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Swimming through the depths of a natural underwater museum, Roger Edmunds, Chartered MCSI, is privileged to see a part of the planet few have seen in real life. His hobby of closed circuit rebreather (CCR) diving has taken him to deep trenches and open seas around the world to explore WWII wrecks of aircraft, merchant ships and warships, and brought him up close to an amazing array of sea life, including dolphins, barracuda and octopuses.
This exotic pastime is far removed from his role as freelance finance director of his own firm of chartered accountants, which acts for regulated financial small and medium-sized enterprises (SMEs), mainly in the City. CCR diving allows Roger to escape to another world and “access wrecks that are often pristine or rarely visited”, in relative silence compared to an open circuit unit.
Longer, deeper divesRoger explains that CCR diving recirculates the gases used. Carbon dioxide is scrubbed and oxygen added to top up the amount of oxygen used. No gas is expelled, unlike in open circuit diving, which means the silence allows the diver to hear what is going on in the ocean, and not disturb the sea life.
“It allows for longer and deeper dives and an improved ability to photograph animals who would otherwise flee the noise of an open circuit diving unit,” says Roger.
Roger’s love of rebreather diving began in September 2009: “I borrowed a rebreather off an instructor on a Red Sea dive while on a wreck diving holiday. I found it quite different from the open circuit experience. My dive on this occasion was to a depth of about 15 metres, followed by another at about 37 metres. This sold me on the system. Learning the technology, computer systems and attending the training courses took roughly three years.”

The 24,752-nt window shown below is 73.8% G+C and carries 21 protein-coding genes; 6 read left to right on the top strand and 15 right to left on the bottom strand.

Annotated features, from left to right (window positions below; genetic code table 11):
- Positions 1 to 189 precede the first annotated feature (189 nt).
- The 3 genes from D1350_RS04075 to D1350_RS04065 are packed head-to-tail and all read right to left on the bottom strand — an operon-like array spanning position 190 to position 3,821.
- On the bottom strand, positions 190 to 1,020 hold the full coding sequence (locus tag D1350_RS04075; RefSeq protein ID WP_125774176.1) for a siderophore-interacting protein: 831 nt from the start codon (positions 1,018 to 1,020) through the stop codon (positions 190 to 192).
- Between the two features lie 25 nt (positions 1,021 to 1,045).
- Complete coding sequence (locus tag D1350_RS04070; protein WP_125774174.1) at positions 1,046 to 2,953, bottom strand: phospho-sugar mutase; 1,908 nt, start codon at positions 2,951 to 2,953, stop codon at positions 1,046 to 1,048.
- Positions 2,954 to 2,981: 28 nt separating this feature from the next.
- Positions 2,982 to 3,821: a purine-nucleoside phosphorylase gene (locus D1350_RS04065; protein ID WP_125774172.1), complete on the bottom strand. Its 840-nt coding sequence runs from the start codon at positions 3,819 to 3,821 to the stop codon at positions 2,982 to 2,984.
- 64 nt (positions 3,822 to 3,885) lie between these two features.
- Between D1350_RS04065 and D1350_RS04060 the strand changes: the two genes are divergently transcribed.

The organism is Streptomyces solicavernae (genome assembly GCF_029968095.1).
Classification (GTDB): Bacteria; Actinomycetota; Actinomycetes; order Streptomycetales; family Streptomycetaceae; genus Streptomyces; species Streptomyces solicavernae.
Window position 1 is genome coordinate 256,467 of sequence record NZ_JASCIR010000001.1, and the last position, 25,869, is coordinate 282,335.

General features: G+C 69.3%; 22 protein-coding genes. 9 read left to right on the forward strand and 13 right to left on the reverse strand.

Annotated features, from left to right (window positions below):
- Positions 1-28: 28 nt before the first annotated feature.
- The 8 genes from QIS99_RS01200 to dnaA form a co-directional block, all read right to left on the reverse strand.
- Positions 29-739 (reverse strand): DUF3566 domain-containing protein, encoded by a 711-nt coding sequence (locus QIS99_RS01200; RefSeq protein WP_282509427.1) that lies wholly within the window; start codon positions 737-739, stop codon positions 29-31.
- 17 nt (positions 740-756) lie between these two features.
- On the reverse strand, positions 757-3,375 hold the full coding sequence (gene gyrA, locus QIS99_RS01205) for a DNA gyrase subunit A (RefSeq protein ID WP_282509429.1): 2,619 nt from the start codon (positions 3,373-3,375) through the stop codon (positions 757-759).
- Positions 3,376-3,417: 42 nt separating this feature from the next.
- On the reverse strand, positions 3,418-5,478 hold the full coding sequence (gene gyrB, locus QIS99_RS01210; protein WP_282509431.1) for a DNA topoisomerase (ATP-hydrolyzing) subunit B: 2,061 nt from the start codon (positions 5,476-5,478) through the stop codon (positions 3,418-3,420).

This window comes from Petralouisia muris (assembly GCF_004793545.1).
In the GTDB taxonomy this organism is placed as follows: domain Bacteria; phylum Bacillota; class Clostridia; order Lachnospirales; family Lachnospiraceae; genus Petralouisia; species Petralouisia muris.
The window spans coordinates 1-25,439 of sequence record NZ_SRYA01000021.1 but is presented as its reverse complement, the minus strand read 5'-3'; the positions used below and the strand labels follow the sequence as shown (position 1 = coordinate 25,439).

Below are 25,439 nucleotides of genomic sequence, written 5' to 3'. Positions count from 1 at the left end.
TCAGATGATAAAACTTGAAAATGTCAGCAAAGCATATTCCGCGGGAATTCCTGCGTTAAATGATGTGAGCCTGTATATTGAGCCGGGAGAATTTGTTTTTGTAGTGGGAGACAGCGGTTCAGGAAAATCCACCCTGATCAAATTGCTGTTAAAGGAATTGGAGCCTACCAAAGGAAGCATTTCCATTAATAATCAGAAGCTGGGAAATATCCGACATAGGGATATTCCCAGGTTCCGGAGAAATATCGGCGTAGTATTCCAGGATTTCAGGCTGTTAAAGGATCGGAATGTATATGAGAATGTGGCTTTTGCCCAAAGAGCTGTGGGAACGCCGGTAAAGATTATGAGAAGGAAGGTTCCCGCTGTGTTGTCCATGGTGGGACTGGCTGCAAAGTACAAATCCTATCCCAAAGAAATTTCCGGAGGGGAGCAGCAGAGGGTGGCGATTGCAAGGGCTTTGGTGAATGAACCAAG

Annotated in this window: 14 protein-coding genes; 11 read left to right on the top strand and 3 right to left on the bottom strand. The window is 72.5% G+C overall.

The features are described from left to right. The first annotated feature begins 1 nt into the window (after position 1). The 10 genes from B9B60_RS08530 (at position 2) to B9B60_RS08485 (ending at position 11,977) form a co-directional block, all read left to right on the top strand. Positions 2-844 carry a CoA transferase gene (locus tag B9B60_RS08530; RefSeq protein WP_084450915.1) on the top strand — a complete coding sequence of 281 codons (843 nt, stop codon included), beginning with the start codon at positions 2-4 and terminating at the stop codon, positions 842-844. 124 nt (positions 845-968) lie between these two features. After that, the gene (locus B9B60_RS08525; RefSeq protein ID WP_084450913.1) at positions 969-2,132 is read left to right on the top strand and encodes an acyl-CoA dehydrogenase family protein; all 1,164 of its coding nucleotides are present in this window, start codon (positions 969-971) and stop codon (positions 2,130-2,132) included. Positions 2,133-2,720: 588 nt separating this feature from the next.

Roger was 66 when he completed his first course in 2012 in Lanzarote, renting his equipment to see how well it dived – a good tip, as buying a unit and discovering that it does not suit you can be an expensive mistake.
While “Chepstow, Vobster in Somerset and Stoney Cove in Leicestershire are the closest deep water quarries used for training,” Roger prefers “warmer, open water for training, such as Malta, the Red Sea or the Caribbean”.
His favourite diving spots are the “Cayman Islands for critters and Chuuk Lagoon for wrecks. The Cayman Trench is deep, which attracts the Pelagic species, including tuna, sharks and large rays. Chuuk has over 70 WWII wrecks of aircraft, merchant ships and warships at all depths, including many around 70 metres.”
"Chuuk is an underwater museum with a no-take policy, except for photographs"
Safety is paramount and Roger services, rebuilds and tests his rebreather unit each season, working through from pool testing to quarry dives, shallow open water English Channel dives and deeper diving.
The deepest dive Roger has done is to 71 metres off Malin Head, and the longest amount of time he has dived for is two hours and 31 minutes, exploring the Japanese Kamikaze-Class destroyer Oite inside the north pass to Chuuk Lagoon. “She was blown into two by Avenger aircraft from the US Fleet during Operation Hailstorm. Chuuk is an underwater museum with a no-take policy, except for photographs.”
The risks of deep sea diving include decompression illness, disorientation, hypothermia, oxygen toxicity and equipment failure. “On the HIJMS Oite the silt got stirred up, reducing the visibility in the semi-darkness to nil while I was inside the bow section,” Roger says. “I could not see the way out. The few minutes for it to settle seemed a long time. At that depth every minute adds more than a minute of decompression time!”
To those who might be interested in taking up Roger’s hobby, he has this advice: “You need to have good attention to detail, an awareness of your surroundings and preferably be immune to seasickness."
This article was originally published in the Q3 2017 print edition of The Review. The print edition is available to all members who opt in to receive it, except student members. All eligible members who would like to receive future editions in the post should log in to MyCISI, click on My Account/Communications and set their preference to 'Yes'.